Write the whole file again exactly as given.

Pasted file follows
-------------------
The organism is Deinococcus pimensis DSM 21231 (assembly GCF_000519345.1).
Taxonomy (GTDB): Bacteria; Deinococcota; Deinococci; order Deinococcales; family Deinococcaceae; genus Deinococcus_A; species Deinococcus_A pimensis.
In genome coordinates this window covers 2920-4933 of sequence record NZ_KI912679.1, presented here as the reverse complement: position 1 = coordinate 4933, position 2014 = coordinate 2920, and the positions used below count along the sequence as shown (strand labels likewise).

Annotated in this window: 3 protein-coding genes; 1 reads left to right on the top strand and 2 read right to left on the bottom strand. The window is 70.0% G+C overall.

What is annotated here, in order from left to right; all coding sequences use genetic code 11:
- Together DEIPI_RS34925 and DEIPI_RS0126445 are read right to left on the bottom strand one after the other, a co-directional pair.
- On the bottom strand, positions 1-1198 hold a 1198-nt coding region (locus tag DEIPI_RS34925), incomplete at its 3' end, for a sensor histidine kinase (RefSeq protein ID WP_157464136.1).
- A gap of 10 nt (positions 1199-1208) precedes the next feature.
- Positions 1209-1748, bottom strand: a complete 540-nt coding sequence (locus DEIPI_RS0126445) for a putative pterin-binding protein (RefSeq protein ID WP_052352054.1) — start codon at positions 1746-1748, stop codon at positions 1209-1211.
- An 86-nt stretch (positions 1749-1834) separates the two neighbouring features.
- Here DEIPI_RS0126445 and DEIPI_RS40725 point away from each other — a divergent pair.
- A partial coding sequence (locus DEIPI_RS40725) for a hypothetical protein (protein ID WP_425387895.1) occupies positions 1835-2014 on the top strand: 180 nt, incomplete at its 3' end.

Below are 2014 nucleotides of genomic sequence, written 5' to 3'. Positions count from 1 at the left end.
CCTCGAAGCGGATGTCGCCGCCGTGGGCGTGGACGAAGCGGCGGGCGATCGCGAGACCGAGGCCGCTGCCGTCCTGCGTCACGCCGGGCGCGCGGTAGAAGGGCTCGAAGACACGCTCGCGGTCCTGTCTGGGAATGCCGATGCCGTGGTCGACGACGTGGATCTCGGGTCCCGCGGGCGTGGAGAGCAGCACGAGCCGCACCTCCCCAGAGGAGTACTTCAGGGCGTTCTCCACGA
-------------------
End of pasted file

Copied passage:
The organism is Deinococcus pimensis DSM 21231 (assembly GCF_000519345.1).
Taxonomy (GTDB): Bacteria; Deinococcota; Deinococci; order Deinococcales; family Deinococcaceae; genus Deinococcus_A; species Deinococcus_A pimensis.
In genome coordinates this window covers 2920-4933 of sequence record NZ_KI912679.1, presented here as the reverse complement: position 1 = coordinate 4933, position 2014 = coordinate 2920, and the positions used below count along the sequence as shown (strand labels likewise).

Annotated in this window: 3 protein-coding genes; 1 reads left to right on the top strand and 2 read right to left on the bottom strand. The window is 70.0% G+C overall.

What is annotated here, in order from left to right; all coding sequences use genetic code 11:
- Together DEIPI_RS34925 and DEIPI_RS0126445 are read right to left on the bottom strand one after the other, a co-directional pair.
- On the bottom strand, positions 1-1198 hold a 1198-nt coding region (locus tag DEIPI_RS34925), incomplete at its 3' end, for a sensor histidine kinase (RefSeq protein ID WP_157464136.1).
- A gap of 10 nt (positions 1199-1208) precedes the next feature.
- Positions 1209-1748, bottom strand: a complete 540-nt coding sequence (locus DEIPI_RS0126445) for a putative pterin-binding protein (RefSeq protein ID WP_052352054.1) — start codon at positions 1746-1748, stop codon at positions 1209-1211.
- An 86-nt stretch (positions 1749-1834) separates the two neighbouring features.
- Here DEIPI_RS0126445 and DEIPI_RS40725 point away from each other — a divergent pair.
- A partial coding sequence (locus DEIPI_RS40725) for a hypothetical protein (protein ID WP_425387895.1) occupies positions 1835-2014 on the top strand: 180 nt, incomplete at its 3' end.

Below are 2014 nucleotides of genomic sequence, written 5' to 3'. Positions count from 1 at the left end.
CCTCGAAGCGGATGTCGCCGCCGTGGGCGTGGACGAAGCGGCGGGCGATCGCGAGACCGAGGCCGCTGCCGTCCTGCGTCACGCCGGGCGCGCGGTAGAAGGGCTCGAAGACACGCTCGCGGTCCTGTCTGGGAATGCCGATGCCGTGGTCGACGACGTGGATCTCGGGTCCCGCGGGCGTGGAGAGCAGCACGAGCCGCACCTCCCCAGAGGAGTACTTCAGGGCGTTCTCCACGA